Moscow will host negotiations between Russian President Vladimir Putin and Israeli Prime Minister Benjamin Netanyahu on July 11. The discussion would center on Iran's presence in Syria, the Israeli PM said ahead of the meeting.
In fact, Tel Aviv has been engaged in sorting out problems it itself has created. It is not a secret that almost since the start of the crisis in the neighboring country Israel has been actively supporting militants from the so-called armed opposition. Extremists were treated at local hospitals, whereas Syrians were showing seized Israeli-made weapons. But the effect was opposite to what Tel Aviv had expected – Lebanon's Hezbollah movement and Iran's military came to Syria. They started to make their way to the Israeli border on the backdrop of successes of Syrian governmental troops. This has become a matter of grave concern for Tel Aviv, which is currently applying all means to solve the issue.
It is no coincidence that in July 2017, when the Russian and U.S. presidents, Vladimir Putin and Donald Trump, together with Jordan, reached the decision on setting up southern de-escalation zone in Syria, the document contained a clause on the withdrawal of all non-Syrian military units from surrounding territories. Russian Foreign Minister Sergei Lavrov said on July, 4 that Moscow has "to a large extent" fulfilled its part of agreement. At the same time, he reiterated that in the current situation in southern Syria, it is Syrian troops that should control the border with Israel.
But be as smart as a steel trap, the saying goes. Now Israel started to insist on withdrawal of non-Syrian troops not only from southern Syrian regions, but from the whole territory of the country. The U.S. supports the demand – the withdrawal of Iranian troops is one of 12 conditions that U.S. Secretary of State Mike Pompeo put forth in May for the resumption of dialogue with Tehran.
Of course, one could say that talking of Iran's presence in Syria, Russia adopts a similar stance. But – there numerous details that make a difference. After a meeting with Syrian President Bashar Assad in Sochi, Russian President Vladimir Putin, too, said "foreign troops" needed to withdraw from Syria. It would have been good as it was, but then, for some reason Russia's special representative for Syria Alexander Lavrentyev specified the list of foreign troops, naming Hezbollah and Iranian troops among others. This sparked a wave of speculations in a number of Western and Arab media outlets suggesting that there were some tensions in relations between Moscow and Tehran. Iranian officials also hinted – and that was absolutely fair – that it is Syria, not Russia that should decide on the presence of foreign troops on its territory.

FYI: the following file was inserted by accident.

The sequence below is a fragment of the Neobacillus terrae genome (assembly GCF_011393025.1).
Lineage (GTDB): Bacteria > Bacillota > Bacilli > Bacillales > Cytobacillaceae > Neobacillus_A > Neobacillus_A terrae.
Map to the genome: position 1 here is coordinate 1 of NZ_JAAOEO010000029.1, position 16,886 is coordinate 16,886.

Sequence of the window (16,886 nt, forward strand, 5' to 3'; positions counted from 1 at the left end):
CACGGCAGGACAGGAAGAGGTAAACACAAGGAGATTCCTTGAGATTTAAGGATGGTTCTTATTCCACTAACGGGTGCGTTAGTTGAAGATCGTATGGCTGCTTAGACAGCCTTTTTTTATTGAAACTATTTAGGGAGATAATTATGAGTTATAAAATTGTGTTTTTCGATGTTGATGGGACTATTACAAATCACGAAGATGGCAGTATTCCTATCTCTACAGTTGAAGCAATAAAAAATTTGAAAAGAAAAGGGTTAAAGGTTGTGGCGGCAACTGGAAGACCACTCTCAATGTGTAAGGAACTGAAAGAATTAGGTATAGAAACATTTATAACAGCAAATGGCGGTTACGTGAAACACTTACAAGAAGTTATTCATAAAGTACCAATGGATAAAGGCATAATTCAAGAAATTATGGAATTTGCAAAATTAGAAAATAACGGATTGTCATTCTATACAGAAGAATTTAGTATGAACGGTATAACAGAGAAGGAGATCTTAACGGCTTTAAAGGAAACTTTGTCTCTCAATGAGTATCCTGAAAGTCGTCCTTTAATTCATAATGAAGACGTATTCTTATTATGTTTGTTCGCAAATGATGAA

President Putin set the record straight, saying that foreign troops should be withdrawn as soon as "political process starts and moves to its more active stage."
Anyway, Russia is perceived as the actor that can make Iranians "go away." And judging by developments around the southern de-escalation zone, not without reason. Before the beginning of the Syrian government forces’ offensive, Washington warned Damascus time and again that it would not turn a blind eye to more active combat actions there. Russian, U.S. and Israeli representatives were engaged in active consultations at all levels, and all of a sudden the U.S. made a U-turn, taking a wholly different approach. A number of news agencies reported that the U.S. had sent a message to armed opposition in southern Syria, saying it would not intervene if the situation escalates. And indeed, Americans are staying out. Judging by the list of actors and the sequence of events only one conclusion is coming to mind – security guarantees were provided to Israel against Iran and Hezbollah, and it was Russia that had given such guarantees.
Now they want Moscow to make further moves in that direction. However, Foreign Minister Lavrov tried to moderate their appetite.
"We see how the Western media discusses the subject of Iran in a very simplified context that is designed for a not very sophisticated audience: 'Iran must leave and everything will click into place.' This is applied not only to Syria but also to the entire region. It is alleged that Iran should leave, stay within its borders, and everything will be wonderful. This is absolutely unrealistic," Lavrov said.
Let's put it straight. Iran is not a puppet state and Russia has limited influence on it.
Why then Netanyahu is going to Moscow if all decisions have already been made? Well, this means that not all decisions have been made. And here is a good example. Russia has many times tried to ship S-300 air defense systems to Syria, the effort that was fading out each time Israeli prime minister visited Moscow.